Postradiation changes can be acute, subacute, and late, which can be caused by vascular changes, glial changes, and damage to the blood-brain barrier causing edema, mass effects, etc. Postradiation changes may mimic disease progression and this is termed as pseudo-progression, typically observed in the first few months after treatment. Patients can sometimes also develop frank radiation-induced necrosis (RIN), which can be seen as late as 18–24 months postradiotherapy. Prior or concurrent systemic therapies (chemotherapy, targeted therapy, and immunotherapy) increase the risk of RIN. Postradiotherapy changes and RIN are often difficult to distinguish from true tumor progression and present a clinical challenge. The case in this issue exemplified this diagnostic dilemma of RIN versus tumor progression.[3] Multiparametric magnetic resonance imaging (MRI) brain with perfusion assay and magnetic resonance spectroscopy (MRS) are helpful in differentiating radiation changes from disease recurrence. Currently, modified Response Assessment in Neuro-Oncology (RANO) criteria using various MRI features along with clinical assessment have been advocated to be used to help establish the correct diagnosis. Diffusion-weighted imaging with higher apparent diffusion coefficient (ADC) values, extensive lipid lactate peak on MRS and decreased relative cerebral blood volume values on perfusion scans favor the diagnosis of RIN, but both RIN and a recurrent lesion can show neuronal loss (low NAA), and abnormal cellular membrane attenuation (high choline).[4] It is important to correlate all MRI findings with clinical signs and symptoms and also to assess the clinico-radiological features in chronological order. In the present case, the MRI features and clinical presentation were in favor of RIN.

Fluorodeoxyglucose positron-emission tomography-computed tomography, particularly with newer radiotracers is another option for RIN diagnosis, but low sensitivity and sensitivity with limited data, have precluded its routine use.[5] In symptomatic patients with the empirical diagnosis of RIN, corticosteroids may be used with or without other measures such as medical decompression therapy, anti-angiogenic agents, and checkpoint inhibitors with surgical resection reserved for refractory cases.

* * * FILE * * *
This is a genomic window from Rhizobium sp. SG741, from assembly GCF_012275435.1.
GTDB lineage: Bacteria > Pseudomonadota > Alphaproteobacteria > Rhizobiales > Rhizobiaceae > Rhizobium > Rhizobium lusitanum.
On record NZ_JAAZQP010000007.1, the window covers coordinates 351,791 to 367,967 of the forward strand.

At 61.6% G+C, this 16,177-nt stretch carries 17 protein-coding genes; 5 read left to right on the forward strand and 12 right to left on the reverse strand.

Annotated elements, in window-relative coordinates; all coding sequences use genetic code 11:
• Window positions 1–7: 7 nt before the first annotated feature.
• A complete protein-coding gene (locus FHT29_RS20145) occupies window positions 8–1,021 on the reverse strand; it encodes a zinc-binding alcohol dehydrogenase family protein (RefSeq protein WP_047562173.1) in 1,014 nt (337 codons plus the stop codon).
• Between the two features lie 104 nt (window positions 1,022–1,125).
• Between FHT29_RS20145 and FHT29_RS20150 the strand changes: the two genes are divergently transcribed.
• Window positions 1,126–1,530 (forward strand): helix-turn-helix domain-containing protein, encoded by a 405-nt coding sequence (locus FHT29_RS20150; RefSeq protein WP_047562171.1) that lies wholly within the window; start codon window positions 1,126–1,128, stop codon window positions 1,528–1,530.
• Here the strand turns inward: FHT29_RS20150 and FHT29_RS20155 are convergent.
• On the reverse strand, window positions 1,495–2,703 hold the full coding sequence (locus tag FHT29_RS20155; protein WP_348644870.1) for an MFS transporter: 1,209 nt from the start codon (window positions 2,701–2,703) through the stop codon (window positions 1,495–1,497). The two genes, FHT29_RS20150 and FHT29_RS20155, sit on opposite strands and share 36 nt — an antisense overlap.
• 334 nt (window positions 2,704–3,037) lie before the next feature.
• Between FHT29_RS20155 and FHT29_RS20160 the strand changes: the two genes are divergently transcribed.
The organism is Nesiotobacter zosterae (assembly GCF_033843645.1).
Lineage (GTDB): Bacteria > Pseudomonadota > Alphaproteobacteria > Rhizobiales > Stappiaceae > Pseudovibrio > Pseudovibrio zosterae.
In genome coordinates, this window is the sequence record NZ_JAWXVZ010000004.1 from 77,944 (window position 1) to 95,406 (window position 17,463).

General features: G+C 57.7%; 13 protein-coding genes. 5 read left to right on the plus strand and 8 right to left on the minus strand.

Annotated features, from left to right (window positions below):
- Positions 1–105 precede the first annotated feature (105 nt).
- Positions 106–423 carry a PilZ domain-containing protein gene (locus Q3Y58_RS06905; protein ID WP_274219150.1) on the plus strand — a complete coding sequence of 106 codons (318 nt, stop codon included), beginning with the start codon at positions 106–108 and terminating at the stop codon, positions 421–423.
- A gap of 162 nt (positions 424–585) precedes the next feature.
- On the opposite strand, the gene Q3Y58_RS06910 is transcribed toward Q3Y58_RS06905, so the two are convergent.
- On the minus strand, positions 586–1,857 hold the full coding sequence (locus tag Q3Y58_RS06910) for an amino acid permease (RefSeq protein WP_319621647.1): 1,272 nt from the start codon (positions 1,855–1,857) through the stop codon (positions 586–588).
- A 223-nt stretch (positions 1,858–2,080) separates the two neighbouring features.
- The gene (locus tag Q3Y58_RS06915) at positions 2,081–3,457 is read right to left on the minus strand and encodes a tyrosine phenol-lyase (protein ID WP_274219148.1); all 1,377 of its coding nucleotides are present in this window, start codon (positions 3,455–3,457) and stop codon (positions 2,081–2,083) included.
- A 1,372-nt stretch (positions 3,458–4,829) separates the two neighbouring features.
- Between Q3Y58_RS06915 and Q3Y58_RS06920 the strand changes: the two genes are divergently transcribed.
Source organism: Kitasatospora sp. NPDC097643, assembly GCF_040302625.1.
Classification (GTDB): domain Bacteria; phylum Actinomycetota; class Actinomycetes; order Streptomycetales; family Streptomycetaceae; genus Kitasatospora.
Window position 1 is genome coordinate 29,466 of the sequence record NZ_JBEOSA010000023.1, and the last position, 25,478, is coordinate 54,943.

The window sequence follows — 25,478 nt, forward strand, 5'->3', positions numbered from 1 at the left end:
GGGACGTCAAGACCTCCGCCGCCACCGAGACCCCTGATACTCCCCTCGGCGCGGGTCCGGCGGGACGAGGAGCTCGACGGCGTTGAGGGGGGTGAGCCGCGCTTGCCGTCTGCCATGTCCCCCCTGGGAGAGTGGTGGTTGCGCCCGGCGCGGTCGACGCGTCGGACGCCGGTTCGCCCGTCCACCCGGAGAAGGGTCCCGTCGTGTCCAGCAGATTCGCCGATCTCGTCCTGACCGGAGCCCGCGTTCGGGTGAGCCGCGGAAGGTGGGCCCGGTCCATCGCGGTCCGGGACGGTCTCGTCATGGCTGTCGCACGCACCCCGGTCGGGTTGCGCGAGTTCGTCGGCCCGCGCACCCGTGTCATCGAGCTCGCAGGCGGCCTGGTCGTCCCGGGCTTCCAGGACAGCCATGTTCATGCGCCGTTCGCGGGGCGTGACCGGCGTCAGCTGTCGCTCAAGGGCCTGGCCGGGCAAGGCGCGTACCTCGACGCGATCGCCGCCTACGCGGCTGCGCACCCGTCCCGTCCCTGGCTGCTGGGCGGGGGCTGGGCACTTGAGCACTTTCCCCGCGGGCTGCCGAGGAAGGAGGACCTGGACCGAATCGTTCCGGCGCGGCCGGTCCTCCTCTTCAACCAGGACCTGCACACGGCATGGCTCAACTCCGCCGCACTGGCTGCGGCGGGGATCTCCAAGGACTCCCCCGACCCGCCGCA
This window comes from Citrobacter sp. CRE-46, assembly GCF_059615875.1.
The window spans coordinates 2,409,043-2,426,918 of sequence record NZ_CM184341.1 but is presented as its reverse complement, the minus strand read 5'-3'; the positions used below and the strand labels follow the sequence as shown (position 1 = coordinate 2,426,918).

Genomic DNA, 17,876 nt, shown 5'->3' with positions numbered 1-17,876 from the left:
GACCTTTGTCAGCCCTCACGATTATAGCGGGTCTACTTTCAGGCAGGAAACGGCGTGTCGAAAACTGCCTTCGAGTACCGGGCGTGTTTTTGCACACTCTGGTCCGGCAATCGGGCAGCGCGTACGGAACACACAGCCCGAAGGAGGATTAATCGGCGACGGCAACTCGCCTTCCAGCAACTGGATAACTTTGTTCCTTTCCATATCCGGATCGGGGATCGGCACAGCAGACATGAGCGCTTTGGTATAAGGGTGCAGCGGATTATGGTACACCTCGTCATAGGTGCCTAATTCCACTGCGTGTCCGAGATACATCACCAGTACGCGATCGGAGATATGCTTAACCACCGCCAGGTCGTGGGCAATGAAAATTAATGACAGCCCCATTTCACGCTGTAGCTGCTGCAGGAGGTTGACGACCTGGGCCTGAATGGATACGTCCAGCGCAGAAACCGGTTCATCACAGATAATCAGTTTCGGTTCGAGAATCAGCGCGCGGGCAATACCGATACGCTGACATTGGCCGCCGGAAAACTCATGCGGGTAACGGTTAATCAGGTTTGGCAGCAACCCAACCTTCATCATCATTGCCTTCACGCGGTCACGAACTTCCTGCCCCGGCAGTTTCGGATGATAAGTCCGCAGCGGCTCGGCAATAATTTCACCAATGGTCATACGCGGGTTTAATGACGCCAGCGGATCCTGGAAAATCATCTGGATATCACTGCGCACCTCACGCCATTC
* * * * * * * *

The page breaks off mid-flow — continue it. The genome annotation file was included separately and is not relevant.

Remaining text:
It is important to rule out the diagnosis of RIN in brain metastases patients postradiotherapy with or without systemic therapy. With the help of modern imaging modalities, timely diagnosis and management of RIN will improve patient-related outcomes.

Financial support and sponsorship

Nil.

Conflicts of interest

There are no conflicts of interest.



 
  References Top

1.
Gaspar L, Scott C, Rotman M, Asbell S, Phillips T, Wasserman T, et al. Recursive partitioning analysis (RPA) of prognostic factors in three Radiation Therapy Oncology Group (RTOG) brain metastases trials. Int J Radiat Oncol Biol Phys 1997;37:745-51.  Back to cited text no. 1
    
2.
Andrews DW, Scott CB, Sperduto PW, Flanders AE, Gaspar LE, Schell MC, et al. Whole brain radiation therapy with or without stereotactic radiosurgery boost for patients with one to three brain metastases: Phase III results of the RTOG 9508 randomised trial. Lancet 2004;363:1665-72.  Back to cited text no. 2
    
3.
Madala RK, Krishnatry R, Noronha V, Patil V, Joshi A, Menon N, et al. Neurological deterioration in a patient with lung cancer and brain metastasis. Cancer Res Stat Treat 2020;3:97-9.  Back to cited text no. 3
  [Full text]  
4.
Sundgren PC. MR spectroscopy in radiation injury. AJNR Am J Neuroradiol 2009;30:1469-76.  Back to cited text no. 4
    
5.
Ricci PE, Karis JP, Heiserman JE, Fram EK, Bice AN, Drayer BP. Differentiating recurrent tumor from radiation necrosis: Time for re-evaluation of positron emission tomography? AJNR Am J Neuroradiol 1998;19:407-13.  Back to cited text no. 5